WOODSTOCK, Ill.—A northern Illinois woman who subjected her young son to years of physical and emotional abuse culminating in his beating death last year was on Friday sentenced to 35 years in prison.
JoAnn Cunningham pleaded guilty to first-degree murder in December in the killing her son, Andrew “AJ” Freund. Eight months earlier, police uncovered the boy’s battered body, wrapped in plastic and concealed in a shallow grave near the family’s home in Crystal Lake.
Cunningham, her face covered by a surgical mask, did not visibly react in the courtroom after McHenry County Judge Robert Wilbrandt’s ruling.
Cunningham faced between 20 to 60 years in prison. She pleaded for mercy from the judge on Thursday, portraying herself as a loving mother who misses her son.
Wilbrandt acknowledged that Cunningham’s had a “difficult life,” including addiction to drugs despite efforts to get treatment.
“She lapsed back into living in what can only be described as drug-addled filth—lying, cheating and manipulating her way through life while terrorizing her small son,” he said. “While her addictions do not justify her appalling behavior towards her own son, they perhaps do help explain why she engaged in … the inhumane, repulsive and frankly shocking course of conduct that ended her child’s young life.”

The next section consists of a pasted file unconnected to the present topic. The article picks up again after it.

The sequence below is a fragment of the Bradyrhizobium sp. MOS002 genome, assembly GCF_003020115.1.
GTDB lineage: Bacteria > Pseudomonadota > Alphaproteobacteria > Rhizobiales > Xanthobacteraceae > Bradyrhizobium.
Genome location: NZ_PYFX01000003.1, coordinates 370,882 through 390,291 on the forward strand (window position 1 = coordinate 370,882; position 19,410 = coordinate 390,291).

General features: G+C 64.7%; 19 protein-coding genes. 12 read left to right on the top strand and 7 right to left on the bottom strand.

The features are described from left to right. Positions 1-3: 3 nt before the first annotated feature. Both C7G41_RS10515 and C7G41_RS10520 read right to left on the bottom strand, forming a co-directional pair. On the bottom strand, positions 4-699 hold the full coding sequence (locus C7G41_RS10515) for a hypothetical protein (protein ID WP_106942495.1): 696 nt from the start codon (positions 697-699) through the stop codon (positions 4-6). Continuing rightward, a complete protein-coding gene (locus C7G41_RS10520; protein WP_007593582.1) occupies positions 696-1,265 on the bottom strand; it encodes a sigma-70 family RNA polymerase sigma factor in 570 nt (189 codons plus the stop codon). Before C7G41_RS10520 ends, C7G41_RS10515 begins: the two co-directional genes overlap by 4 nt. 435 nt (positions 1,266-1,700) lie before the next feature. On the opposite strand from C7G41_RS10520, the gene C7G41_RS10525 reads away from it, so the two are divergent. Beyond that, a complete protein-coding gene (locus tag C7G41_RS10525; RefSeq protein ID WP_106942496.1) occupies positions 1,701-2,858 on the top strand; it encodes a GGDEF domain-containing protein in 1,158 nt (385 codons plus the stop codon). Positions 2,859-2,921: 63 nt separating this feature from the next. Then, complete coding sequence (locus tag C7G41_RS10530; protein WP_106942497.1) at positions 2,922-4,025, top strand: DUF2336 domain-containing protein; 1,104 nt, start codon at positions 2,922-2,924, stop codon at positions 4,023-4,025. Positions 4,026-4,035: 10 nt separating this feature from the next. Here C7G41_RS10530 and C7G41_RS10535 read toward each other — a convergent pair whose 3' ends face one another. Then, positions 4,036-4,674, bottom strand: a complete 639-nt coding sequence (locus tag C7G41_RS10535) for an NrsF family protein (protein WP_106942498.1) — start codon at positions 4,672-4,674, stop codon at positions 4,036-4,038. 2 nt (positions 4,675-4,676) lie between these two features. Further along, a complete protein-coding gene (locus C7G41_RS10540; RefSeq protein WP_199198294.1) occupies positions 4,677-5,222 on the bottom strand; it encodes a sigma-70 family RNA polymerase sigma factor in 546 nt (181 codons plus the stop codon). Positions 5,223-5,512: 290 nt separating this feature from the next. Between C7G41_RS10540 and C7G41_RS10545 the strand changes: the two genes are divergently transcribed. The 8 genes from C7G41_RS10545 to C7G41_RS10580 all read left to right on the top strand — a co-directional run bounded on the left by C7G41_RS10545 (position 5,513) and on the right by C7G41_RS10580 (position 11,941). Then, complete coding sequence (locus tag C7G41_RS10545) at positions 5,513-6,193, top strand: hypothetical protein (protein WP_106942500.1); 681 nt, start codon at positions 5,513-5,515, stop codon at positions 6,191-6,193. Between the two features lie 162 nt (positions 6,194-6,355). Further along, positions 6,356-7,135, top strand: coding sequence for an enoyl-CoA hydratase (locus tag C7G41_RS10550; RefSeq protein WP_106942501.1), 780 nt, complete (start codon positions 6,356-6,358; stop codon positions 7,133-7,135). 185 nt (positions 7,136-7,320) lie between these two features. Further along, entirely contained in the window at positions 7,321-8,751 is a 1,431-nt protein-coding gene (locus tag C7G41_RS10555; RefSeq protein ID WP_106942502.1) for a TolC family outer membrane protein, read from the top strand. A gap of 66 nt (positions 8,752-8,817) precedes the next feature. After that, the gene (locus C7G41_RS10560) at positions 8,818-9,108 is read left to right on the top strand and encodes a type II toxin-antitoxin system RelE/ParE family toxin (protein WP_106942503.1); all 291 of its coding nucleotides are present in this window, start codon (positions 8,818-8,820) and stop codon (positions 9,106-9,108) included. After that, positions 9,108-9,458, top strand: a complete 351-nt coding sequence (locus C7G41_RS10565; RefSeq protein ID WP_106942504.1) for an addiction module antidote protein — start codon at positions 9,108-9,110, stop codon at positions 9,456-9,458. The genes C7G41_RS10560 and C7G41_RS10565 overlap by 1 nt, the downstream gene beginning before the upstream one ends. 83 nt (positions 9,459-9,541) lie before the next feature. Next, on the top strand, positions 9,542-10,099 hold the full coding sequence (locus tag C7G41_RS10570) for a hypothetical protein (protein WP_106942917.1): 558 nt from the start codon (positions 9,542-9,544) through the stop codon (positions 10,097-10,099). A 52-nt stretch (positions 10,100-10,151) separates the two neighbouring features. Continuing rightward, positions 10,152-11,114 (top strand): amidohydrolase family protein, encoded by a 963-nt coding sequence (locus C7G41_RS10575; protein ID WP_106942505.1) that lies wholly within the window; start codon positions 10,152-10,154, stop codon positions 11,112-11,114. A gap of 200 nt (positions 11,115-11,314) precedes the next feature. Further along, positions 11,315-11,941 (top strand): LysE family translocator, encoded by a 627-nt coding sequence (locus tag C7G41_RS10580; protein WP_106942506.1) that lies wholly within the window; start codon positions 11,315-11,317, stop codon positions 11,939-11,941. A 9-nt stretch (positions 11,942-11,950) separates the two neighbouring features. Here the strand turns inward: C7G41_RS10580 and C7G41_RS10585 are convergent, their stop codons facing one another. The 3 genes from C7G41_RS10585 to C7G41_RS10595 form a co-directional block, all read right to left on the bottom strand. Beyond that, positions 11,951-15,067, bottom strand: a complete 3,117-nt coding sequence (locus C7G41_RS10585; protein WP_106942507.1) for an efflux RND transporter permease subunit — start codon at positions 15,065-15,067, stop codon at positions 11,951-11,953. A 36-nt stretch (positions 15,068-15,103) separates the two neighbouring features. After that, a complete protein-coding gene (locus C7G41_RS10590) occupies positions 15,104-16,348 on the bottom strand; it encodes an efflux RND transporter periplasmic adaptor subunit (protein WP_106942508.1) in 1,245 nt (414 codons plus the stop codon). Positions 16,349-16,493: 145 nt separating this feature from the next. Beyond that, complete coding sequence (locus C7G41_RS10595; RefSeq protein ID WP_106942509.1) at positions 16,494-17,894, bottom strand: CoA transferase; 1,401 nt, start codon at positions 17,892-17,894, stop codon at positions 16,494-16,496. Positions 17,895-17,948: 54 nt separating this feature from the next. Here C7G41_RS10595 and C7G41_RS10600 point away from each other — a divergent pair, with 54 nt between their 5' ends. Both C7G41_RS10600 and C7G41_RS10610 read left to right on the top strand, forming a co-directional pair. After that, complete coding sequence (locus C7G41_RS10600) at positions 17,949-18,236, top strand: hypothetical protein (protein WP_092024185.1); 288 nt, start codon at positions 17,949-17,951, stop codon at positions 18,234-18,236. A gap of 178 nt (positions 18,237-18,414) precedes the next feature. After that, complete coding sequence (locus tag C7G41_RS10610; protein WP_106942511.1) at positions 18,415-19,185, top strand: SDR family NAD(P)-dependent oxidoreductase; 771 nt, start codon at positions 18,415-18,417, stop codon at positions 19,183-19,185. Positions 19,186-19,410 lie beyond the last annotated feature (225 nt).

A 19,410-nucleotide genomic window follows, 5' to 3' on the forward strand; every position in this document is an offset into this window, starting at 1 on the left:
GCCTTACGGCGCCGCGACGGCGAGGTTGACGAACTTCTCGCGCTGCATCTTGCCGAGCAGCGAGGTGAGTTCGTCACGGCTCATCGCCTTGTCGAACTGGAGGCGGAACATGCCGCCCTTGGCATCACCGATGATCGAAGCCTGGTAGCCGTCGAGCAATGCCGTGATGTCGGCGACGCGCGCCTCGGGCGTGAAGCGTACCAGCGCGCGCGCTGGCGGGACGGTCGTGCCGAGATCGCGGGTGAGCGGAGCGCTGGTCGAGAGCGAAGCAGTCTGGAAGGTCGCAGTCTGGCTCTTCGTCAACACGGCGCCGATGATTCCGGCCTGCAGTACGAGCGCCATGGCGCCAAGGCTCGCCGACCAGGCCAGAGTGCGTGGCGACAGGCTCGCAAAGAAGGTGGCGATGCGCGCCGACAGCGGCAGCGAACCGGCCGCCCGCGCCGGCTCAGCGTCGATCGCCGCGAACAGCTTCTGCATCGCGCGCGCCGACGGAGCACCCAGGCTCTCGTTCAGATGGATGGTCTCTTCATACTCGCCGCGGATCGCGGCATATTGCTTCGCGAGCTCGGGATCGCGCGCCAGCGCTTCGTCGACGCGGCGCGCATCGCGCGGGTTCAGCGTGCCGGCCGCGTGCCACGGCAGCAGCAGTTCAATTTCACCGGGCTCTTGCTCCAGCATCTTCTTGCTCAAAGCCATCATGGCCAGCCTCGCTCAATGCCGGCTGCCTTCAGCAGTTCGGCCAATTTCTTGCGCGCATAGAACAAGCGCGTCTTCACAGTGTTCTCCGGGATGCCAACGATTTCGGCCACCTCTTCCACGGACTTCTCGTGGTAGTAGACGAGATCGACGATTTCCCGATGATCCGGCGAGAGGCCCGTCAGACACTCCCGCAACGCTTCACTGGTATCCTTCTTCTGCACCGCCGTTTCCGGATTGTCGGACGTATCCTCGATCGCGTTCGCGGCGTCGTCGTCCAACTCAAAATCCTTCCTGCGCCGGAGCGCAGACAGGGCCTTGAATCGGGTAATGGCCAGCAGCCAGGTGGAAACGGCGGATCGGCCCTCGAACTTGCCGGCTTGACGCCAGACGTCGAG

Prosecutors had asked the judge to impose the maximum 60-year sentence so the 37-year-old mother would die in state prison. Wilbrandt said he considered that Cunningham did not plead guilty to a charge of wanton cruelty or a charge that specified she intended to kill her son.
Prosecutors presented evidence that Cunningham physically and emotionally abused AJ for years before the beating that killed him. A police officer who went to the family’s home after AJ was reported missing described the stench of the garbage-strewn house.
McHenry County State’s Attorney Patrick Kenneally said AJ died alone, padlocked inside his bedroom as his brain swelled and his own blood choked him.
Wilbrandt said he hoped examining the “history and the missed signals” in AJ’s case would spare other children “the horrifying result.”
“Miss Cunningham was responsible for that life and now she must be responsible for his death,” he said.
Court documents tell of a boy who was in danger his entire life. Tests at birth revealed he and his mother had opiates in their systems, prompting the state’s Department of Children and Family Services to take the baby into custody before returning him to them some 20 months later. The family home was repeatedly visited by state child welfare workers who concluded there was no reason to remove AJ.
AJ’s father, 61-year-old Andrew Freund Sr., has been charged with first-degree murder. He pleaded not guilty and is awaiting trial.
By Don Babwin